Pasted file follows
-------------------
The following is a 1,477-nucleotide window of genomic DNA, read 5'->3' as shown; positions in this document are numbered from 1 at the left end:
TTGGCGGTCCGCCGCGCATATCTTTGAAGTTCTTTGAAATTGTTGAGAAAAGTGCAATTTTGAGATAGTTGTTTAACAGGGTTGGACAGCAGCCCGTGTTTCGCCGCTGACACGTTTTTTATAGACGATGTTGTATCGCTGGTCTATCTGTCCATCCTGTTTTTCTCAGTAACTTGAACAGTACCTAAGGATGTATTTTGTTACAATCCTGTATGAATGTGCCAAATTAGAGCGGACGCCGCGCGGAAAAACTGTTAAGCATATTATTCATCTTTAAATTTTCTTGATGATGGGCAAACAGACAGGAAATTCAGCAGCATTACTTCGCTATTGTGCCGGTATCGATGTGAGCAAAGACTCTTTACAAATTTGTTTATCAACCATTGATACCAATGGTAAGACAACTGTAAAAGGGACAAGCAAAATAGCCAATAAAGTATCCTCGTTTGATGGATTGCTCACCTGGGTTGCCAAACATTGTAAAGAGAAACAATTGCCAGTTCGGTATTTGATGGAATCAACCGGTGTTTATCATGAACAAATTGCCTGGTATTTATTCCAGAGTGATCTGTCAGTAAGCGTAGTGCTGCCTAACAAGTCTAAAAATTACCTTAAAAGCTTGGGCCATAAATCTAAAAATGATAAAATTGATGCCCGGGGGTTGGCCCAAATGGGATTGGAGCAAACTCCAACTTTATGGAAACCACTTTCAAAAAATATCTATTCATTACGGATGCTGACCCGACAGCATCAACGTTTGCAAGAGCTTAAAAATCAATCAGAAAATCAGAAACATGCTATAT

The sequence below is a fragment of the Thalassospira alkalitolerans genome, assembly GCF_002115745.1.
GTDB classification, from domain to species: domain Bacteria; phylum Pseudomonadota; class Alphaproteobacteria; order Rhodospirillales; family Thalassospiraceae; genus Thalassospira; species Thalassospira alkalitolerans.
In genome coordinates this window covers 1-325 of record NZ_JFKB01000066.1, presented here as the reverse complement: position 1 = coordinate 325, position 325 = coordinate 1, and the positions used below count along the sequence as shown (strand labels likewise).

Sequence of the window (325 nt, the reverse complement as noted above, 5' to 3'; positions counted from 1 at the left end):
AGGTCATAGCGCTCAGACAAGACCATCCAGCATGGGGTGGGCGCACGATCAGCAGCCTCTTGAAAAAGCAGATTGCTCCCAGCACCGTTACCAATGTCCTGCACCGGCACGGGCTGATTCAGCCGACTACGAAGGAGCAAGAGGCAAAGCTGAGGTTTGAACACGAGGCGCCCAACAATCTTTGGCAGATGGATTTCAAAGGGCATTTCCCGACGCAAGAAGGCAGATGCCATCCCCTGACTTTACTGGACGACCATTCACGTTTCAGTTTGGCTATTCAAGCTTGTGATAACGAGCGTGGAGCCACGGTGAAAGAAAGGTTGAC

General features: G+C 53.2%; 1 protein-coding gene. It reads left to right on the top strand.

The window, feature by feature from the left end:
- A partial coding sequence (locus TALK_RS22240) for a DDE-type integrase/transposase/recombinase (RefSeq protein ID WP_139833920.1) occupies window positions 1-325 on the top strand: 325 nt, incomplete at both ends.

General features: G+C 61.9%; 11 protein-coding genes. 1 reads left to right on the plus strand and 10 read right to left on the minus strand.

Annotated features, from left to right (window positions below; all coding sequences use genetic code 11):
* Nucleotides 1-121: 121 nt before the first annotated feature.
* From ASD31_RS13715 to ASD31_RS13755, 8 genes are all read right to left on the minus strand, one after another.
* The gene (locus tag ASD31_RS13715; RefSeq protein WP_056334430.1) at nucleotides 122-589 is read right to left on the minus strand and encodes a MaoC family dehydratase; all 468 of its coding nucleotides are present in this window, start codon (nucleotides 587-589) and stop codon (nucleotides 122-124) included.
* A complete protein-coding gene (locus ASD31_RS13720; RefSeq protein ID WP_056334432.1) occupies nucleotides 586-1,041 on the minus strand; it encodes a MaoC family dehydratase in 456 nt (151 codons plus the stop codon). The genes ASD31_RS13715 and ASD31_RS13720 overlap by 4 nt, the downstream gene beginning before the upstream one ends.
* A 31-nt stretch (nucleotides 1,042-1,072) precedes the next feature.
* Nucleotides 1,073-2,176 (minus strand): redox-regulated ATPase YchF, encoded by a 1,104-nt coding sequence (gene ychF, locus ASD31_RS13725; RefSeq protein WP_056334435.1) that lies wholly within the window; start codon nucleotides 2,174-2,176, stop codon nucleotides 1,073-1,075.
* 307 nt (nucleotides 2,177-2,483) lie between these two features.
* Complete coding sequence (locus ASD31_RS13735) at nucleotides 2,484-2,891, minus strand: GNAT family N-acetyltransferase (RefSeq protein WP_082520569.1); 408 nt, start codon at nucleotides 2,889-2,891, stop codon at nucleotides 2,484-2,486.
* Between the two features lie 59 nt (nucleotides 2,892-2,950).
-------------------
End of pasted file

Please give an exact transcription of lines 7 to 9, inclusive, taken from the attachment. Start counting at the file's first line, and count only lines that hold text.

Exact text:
AGGTCATAGCGCTCAGACAAGACCATCCAGCATGGGGTGGGCGCACGATCAGCAGCCTCTTGAAAAAGCAGATTGCTCCCAGCACCGTTACCAATGTCCTGCACCGGCACGGGCTGATTCAGCCGACTACGAAGGAGCAAGAGGCAAAGCTGAGGTTTGAACACGAGGCGCCCAACAATCTTTGGCAGATGGATTTCAAAGGGCATTTCCCGACGCAAGAAGGCAGATGCCATCCCCTGACTTTACTGGACGACCATTCACGTTTCAGTTTGGCTATTCAAGCTTGTGATAACGAGCGTGGAGCCACGGTGAAAGAAAGGTTGAC

General features: G+C 53.2%; 1 protein-coding gene. It reads left to right on the top strand.

The window, feature by feature from the left end: